The TS-1000 was my first computer. Later I upgraded to a machine that had a massive 5K of RAM (VIC 20) with 3.5K for source and variables & separate memory for the display ... oh how wonderful it was to not worry about out of memory errors caused by saying too much :D

    Edit: Okay maybe someone can explain how to insert a CR into a comment. I notice that for everyone else it seems to work.


  • Winner of the 2016 Presidential Election

    I guess I'm fairly lucky that my first PC was a 486 with 8 whole megabytes of RAM. Well, I had a Commodore Amiga 500, but I only played games on that (and used the text-to-speech to utter obscenities).



  • @Zylon said:

    When you're coding in BASIC on a ~1MHz CPU with maybe 16K of RAM, every little speed/space optimization helps. Something like GOTO 500 + THINGTODO * 10 for an event handler or whatever was a hell of a lot more efficient than a stack of IF/THEN statements simulating a then-nonexistent SWITCH structure. If you were really lucky, you were working in a BASIC that supported ON...GOTO, which was a simple predecessor to SWITCH statements.

    Tell us about how you used to wear an onion on your belt.



  • @morbiuswilters said:

    Tell us about how you used to wear an onion on your belt.
    It's more fun to mock you for being wrong.



  • @Zylon said:

    @morbiuswilters said:

    Tell us about how you used to wear an onion on your belt.
    It's more fun to mock you for being wrong.

    I don't think you've been reading the same thread I have. Regardless, I'm sure all that exciting Basic knowledge will help you in your career of giving handjobs to Mexicans who have just crossed the border in exchange for some meth.

    OTOH, you're probably almost 70 and near-death, so I should probably stop making fun of you and let you get back to your hobby of trying to trick cashiers into taking expired coupons.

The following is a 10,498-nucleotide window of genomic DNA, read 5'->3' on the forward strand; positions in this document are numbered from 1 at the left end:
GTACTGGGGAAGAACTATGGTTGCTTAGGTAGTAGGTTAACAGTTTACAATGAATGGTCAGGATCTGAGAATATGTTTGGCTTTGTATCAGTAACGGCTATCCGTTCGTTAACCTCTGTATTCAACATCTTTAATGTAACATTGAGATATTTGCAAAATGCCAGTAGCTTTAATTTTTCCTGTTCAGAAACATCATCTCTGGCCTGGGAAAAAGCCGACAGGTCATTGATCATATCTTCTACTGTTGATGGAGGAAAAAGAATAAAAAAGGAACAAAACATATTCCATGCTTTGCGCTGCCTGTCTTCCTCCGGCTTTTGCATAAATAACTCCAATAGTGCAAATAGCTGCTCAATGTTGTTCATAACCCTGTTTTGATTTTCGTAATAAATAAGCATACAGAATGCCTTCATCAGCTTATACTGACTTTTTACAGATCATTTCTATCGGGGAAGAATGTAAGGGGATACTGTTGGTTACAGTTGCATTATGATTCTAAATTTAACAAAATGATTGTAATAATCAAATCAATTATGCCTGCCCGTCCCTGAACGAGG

• @morbiuswilters said:

    I don't think you've been reading the same thread I have
     

    It's a multithreading bug.

    Your discussion hasn't been updated yet from the one the rest of us see. You're not still on an 8MHz machine, right? I have a tip for BASIC coding that I found in a thread somewhere.



  • @dhromed said:

    @morbiuswilters said:

    I don't think you've been reading the same thread I have
     

    It's a multithreading bug.

    Your discussion hasn't been updated yet from the one the rest of us see. You're not still on an 8MHz machine, right? I have a tip for BASIC coding that I found in a thread somewhere.

    +1



  • I don't know about the hardware levels on this forum, Ben L. just recently upgraded to a Pentium 4. Now his PC doubles as a space heater!



  • @MiffTheFox said:

    I don't know about the hardware levels on this forum, Ben L. just recently upgraded to a Pentium 4. Now his PC doubles as a space heater!

    For values of "recently" equal to 2004.

    Here's a live graph of my load average. A load average of 1 means the same as 100% CPU usage.



  • @morbiuswilters said:

    So basically this is a stupid way to force a pointless low-level optimization in Basic. Gotcha.
     

    It could (in certain applications) be a very substantial speed improvement, if you had a substantial amount of branching.

    And not everyone gets a choice of language.  If you're being forced to marry the pig, you may as well put lipstick on it.



  • @Cat said:

    @morbiuswilters said:

    So basically this is a stupid way to force a pointless low-level optimization in Basic. Gotcha.
     

    It could (in certain applications) be a very substantial speed improvement, if you had a substantial amount of branching.

    And not everyone gets a choice of language.  If you're being forced to marry the pig, you may as well put lipstick on it.

    Lipstick on a Pig ("best" looking)
    $100 Amazon Gift Card, 1 can of Tactical Bacon, 1 stick of lipstick



  • @Ben L. said:

    A load average of 1 means the same as 100% CPU usage.

    No, it doesn't.